How Do I Become a Music Producer?

Explore the career requirements for music producers. Get the facts about education requirements, job duties, job outlook and salary to determine if this is the right career for you. Schools offering Music Production degrees can also be found in these popular choices.

What Does a Music Producer Do?

Most professional musicians who have been working for decades have favorite music producers they work with on a regular basis because they know how to bring how the best in the artist and the compositions. Music producers work with singers, choirs and other groups to select music, make musical arrangements, work with musicians and recording engineers and sound technicians to produce live performances or digital recordings. Most new artists work very closely with a music producer who can use these skills to help make an artist sound better, choose the right songs, and help with arrangements of the music to bring out the artist's best qualities.

A music producer, also called an audio producer, oversees the music-recording process from start to finish. Duties may include helping choose songs, arranging for studio time, and making sure projects stay on budget. The table below lists the general requirements for a career as a music producer.

Degree RequiredAssociate or bachelor's degree in music-related field recommended
Master's degree can improve job opportunities
Other RequirementsStrong background in music
Well-trained musical ear
Music portfolio
Job Growth (2014-2024)9% (for producers and directors)*
Median Salary (2015)$68,440 (for producers and directors)*

Source: *U.S. Bureau of Labor Statistics

Required Background for Aspiring Music Producers

A background in music is a requirement for most degree programs in music production. While you need not be an expert performer, a high level of musical acumen is necessary to demonstrate that you have a well-trained musical ear. Many colleges, universities and technical schools require you to demonstrate your skill on at least one instrument; however, some schools will allow you to provide other proof of your ability. For example, you may demonstrate your ability to read sheet music or provide sample recordings from a home studio.

Associate and Bachelor's Degree Programs in Music Production

To prepare for a career as a music producer, you might consider getting a 2- or 4-year degree in audio production or a related field, such as music technology. Associate and bachelor's degree programs in audio production tend to focus on music theory and technical aspects of production, such as recording, mixing and editing. Many schools also require you to take general education courses like speech communication and psychology, skills that can be beneficial in a music production career.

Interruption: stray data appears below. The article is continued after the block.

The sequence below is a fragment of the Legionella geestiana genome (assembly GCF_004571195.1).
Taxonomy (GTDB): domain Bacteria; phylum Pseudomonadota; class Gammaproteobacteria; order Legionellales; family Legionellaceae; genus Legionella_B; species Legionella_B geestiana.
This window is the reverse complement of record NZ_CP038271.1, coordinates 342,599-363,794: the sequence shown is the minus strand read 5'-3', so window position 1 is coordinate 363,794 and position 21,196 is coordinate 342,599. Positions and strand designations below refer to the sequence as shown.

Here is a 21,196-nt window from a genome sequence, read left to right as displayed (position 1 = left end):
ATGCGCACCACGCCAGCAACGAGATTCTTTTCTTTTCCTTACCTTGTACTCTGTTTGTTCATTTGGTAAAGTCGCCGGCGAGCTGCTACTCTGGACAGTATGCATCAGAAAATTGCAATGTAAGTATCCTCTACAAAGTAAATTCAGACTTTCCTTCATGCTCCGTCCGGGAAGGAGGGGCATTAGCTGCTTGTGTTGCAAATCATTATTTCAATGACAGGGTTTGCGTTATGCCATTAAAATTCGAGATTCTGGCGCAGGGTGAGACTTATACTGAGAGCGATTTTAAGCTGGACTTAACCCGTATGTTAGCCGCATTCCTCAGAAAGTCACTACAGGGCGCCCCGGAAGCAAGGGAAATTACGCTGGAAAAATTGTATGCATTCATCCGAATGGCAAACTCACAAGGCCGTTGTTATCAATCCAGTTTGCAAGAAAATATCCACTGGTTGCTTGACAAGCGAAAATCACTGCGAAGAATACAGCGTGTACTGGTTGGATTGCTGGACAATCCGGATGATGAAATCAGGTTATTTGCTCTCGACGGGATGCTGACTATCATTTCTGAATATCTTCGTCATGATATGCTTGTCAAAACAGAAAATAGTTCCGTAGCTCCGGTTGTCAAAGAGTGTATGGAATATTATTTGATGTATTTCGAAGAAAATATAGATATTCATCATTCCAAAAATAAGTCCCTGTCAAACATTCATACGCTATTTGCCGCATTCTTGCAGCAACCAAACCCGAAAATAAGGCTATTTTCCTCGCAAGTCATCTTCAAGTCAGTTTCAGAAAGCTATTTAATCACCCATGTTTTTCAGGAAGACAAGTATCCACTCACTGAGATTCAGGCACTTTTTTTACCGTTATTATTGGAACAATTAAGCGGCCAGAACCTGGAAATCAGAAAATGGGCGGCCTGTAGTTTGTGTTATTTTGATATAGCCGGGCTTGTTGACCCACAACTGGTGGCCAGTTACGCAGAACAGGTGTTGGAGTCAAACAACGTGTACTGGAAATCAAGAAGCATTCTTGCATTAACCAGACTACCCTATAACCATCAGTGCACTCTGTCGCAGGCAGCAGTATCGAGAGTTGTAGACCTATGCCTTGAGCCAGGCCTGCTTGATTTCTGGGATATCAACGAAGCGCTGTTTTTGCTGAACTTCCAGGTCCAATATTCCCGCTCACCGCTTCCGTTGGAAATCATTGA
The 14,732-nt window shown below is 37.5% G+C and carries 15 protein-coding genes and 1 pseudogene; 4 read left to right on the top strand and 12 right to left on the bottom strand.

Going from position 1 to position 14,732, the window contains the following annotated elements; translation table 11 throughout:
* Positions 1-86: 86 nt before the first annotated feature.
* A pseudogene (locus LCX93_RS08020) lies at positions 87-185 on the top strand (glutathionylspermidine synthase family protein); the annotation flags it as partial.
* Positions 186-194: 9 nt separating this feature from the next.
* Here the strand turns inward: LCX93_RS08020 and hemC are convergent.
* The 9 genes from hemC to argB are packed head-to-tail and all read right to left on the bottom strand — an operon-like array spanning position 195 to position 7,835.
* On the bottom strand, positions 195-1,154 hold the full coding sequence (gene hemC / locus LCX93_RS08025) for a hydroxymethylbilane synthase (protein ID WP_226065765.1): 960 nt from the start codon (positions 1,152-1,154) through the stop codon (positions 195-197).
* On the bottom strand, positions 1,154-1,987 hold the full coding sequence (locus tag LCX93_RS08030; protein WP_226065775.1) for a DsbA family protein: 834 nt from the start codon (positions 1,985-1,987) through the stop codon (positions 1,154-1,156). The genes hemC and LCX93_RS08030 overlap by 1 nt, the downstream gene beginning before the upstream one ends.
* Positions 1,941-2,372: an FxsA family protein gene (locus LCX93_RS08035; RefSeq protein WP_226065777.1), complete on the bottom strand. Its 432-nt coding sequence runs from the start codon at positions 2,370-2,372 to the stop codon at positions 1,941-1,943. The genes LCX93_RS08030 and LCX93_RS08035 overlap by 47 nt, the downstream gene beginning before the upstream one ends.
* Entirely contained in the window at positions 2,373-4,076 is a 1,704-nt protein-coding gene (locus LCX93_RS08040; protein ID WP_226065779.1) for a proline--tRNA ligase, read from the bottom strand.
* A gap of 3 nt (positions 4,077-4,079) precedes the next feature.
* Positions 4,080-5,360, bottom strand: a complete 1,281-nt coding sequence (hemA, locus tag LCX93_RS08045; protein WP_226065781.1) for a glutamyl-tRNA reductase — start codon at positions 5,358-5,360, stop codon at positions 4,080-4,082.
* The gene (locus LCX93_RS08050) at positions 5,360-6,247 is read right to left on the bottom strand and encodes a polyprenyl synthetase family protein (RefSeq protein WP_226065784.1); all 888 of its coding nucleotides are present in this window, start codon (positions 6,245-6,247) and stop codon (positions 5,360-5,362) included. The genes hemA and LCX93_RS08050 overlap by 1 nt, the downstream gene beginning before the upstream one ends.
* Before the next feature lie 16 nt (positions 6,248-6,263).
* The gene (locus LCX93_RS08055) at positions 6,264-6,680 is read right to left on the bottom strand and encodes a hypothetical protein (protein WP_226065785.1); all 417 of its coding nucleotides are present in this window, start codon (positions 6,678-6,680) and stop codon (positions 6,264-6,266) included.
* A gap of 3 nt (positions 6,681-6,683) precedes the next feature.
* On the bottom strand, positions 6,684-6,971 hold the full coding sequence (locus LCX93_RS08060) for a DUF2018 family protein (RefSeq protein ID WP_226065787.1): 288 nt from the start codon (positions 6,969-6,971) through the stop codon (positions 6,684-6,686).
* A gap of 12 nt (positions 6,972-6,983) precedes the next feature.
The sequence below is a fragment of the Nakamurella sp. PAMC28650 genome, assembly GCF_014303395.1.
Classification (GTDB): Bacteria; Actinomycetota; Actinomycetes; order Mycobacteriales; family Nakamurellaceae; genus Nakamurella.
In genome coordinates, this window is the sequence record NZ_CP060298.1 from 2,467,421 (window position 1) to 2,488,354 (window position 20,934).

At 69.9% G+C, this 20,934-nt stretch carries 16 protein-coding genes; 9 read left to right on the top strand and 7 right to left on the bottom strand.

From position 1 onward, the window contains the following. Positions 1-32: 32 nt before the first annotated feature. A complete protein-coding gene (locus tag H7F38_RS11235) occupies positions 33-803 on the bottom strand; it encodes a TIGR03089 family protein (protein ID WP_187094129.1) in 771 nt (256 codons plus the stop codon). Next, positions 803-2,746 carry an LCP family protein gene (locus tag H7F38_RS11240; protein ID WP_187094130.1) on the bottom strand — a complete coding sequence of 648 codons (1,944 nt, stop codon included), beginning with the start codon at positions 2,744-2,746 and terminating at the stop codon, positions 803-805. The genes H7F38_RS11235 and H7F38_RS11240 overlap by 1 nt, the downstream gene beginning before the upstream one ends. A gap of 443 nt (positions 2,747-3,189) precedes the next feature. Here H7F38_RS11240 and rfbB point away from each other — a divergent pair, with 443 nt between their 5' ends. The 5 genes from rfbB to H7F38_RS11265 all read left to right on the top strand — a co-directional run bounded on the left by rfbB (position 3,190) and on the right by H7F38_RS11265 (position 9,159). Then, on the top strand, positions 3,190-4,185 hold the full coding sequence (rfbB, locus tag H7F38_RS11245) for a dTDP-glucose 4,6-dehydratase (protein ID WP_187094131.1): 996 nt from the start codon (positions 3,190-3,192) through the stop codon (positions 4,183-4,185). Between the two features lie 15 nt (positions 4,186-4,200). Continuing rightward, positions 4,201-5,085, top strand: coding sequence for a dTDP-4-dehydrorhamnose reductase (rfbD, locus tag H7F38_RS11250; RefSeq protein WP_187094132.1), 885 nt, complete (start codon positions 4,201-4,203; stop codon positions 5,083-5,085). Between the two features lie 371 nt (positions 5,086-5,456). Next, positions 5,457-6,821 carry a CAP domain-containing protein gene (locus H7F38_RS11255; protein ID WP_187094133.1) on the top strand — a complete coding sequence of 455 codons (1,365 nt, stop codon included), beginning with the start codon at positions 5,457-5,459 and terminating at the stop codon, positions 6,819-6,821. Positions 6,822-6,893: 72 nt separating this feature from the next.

In addition, most programs require that you complete a variety of projects, not only to learn, but also to build your portfolio. Placement in internships where you gain hands-on experience is also quite common, especially in bachelor's degree programs. Upon graduation with an associate or bachelor's degree in audio production, you may be qualified for positions in recording and post-production of music for CDs, television, film and other media.

Master's Degree Programs in Music Production

A master's degree is not required to find employment as a music producer; however, it can help separate one aspiring music producer from another. Master's degree programs in music production or music technology tend to focus solely on music and audio, skipping general education courses. Specific classes you might encounter include contemporary composition, film scoring and legal rights in the music industry. Given the nature of music production, master's degree programs in this area generally don't include written thesis papers, but most require you to complete a final project that shows what you've learned.

Job Outlook and Salary

According to the Bureau of Labor Statistics (BLS), in 2015, producers and directors earned a median salary of $68,440. The job outlook for the years 2014 to 2024 is listed as an increase of 9% for producers and directors.

What Are Some Related Alternative Careers?

Most related career fields revolve around the entertainment industry and only need bachelor's degrees to start. Producing video or film is a viable career area. Working with scripts, writers, actors and other producers to create music videos, television shows or full length movies are also options. Other alternative career fields could include video, film and music editing, camera and sound operators, and even being an executive for a recording company. All of these alternatives work directly with engineers and performers to create a work of art.

To continue researching, browse degree options below for course curriculum, prerequisites and financial aid information. Or, learn more about the subject by reading the related articles below:

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